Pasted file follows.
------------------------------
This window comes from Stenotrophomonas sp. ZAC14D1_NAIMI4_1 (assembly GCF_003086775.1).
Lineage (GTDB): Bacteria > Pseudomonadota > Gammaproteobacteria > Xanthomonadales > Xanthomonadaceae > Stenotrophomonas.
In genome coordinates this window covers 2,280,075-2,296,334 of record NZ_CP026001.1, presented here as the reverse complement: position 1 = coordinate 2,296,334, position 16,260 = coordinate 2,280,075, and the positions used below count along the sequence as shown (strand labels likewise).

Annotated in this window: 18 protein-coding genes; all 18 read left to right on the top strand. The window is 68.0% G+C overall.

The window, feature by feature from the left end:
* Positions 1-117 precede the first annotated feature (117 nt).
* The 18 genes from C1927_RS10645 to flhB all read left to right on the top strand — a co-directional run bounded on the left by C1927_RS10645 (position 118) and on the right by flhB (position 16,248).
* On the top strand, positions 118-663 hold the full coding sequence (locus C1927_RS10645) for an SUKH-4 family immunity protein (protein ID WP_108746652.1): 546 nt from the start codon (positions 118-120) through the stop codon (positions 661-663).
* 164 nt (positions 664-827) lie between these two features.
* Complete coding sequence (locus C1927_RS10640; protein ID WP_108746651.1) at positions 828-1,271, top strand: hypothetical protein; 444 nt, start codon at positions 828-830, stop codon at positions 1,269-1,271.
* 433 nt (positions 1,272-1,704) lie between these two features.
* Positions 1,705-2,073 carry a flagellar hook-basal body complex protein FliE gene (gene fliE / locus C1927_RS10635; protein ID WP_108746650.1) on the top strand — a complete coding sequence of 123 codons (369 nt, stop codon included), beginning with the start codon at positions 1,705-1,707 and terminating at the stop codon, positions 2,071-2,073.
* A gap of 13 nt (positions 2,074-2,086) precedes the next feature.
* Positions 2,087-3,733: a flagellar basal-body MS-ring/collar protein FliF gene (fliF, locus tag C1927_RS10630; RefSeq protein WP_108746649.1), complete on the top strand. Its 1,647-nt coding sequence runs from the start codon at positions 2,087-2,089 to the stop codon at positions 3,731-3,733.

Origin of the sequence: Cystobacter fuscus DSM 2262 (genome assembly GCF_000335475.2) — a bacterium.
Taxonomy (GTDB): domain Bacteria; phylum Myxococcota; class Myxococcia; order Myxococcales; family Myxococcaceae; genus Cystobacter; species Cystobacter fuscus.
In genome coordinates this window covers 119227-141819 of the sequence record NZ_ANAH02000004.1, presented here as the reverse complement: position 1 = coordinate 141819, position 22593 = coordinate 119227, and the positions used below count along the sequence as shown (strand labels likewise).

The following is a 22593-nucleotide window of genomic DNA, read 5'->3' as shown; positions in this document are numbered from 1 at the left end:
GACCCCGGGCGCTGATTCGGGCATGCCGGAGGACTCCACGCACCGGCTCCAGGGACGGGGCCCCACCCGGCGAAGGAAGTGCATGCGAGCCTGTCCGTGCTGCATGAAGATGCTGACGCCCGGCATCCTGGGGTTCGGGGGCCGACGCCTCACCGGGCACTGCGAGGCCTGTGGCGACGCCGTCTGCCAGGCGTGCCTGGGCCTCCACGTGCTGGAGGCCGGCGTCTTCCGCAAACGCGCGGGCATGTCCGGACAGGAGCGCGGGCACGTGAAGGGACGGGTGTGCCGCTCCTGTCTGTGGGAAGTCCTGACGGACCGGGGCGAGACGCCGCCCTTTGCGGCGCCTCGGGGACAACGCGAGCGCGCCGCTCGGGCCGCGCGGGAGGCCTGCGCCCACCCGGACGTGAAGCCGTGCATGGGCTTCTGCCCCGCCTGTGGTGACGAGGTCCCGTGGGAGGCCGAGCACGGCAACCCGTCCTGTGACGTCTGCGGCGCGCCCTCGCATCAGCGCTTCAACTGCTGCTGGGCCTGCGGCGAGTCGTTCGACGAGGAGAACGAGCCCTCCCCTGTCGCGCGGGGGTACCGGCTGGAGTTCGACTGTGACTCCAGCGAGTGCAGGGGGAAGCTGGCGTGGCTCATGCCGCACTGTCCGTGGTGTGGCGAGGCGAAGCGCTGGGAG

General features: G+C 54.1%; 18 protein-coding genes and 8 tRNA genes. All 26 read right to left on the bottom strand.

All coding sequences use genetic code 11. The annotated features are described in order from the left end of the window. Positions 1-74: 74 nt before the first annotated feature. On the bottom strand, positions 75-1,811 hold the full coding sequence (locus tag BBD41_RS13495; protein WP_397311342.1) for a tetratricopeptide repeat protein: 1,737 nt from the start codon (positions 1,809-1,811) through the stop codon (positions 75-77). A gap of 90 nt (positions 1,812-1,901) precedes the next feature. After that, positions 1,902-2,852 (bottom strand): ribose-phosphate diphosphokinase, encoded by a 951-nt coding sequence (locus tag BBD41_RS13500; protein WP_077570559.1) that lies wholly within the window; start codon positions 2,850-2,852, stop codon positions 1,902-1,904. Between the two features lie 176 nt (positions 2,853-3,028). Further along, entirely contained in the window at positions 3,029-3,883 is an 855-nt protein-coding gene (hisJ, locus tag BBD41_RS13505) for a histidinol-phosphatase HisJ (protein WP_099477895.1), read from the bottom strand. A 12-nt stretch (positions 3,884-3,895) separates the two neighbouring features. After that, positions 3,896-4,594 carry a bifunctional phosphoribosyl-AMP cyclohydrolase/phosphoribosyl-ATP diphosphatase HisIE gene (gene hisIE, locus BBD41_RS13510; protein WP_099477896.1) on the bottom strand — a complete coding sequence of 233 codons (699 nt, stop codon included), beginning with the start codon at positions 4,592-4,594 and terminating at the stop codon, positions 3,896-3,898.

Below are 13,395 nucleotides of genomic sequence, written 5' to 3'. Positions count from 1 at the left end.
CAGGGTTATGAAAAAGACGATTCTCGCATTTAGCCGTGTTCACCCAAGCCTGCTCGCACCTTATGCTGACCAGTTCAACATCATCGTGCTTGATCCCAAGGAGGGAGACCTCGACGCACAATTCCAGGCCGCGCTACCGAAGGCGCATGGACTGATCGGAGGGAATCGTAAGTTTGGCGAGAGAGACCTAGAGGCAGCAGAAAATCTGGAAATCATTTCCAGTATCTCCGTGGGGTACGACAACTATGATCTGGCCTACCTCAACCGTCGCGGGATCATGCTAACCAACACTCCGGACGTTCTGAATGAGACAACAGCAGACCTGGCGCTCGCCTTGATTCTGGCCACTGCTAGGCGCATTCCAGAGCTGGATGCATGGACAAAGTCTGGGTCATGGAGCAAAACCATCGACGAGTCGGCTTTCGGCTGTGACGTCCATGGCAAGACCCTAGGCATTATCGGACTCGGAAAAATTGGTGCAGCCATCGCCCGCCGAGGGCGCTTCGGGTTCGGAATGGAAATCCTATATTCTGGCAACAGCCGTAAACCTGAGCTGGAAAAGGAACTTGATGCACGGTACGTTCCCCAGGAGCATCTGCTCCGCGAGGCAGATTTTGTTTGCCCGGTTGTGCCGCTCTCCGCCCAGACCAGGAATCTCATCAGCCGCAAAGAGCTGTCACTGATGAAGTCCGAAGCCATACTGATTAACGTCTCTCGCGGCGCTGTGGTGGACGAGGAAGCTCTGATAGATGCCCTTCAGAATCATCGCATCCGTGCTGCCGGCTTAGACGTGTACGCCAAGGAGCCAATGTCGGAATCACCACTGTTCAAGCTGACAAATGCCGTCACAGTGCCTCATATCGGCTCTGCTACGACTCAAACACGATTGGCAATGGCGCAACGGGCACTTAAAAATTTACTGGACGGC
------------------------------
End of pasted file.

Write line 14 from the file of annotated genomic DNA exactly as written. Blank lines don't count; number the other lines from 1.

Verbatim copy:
* Positions 2,087-3,733: a flagellar basal-body MS-ring/collar protein FliF gene (fliF, locus tag C1927_RS10630; RefSeq protein WP_108746649.1), complete on the top strand. Its 1,647-nt coding sequence runs from the start codon at positions 2,087-2,089 to the stop codon at positions 3,731-3,733.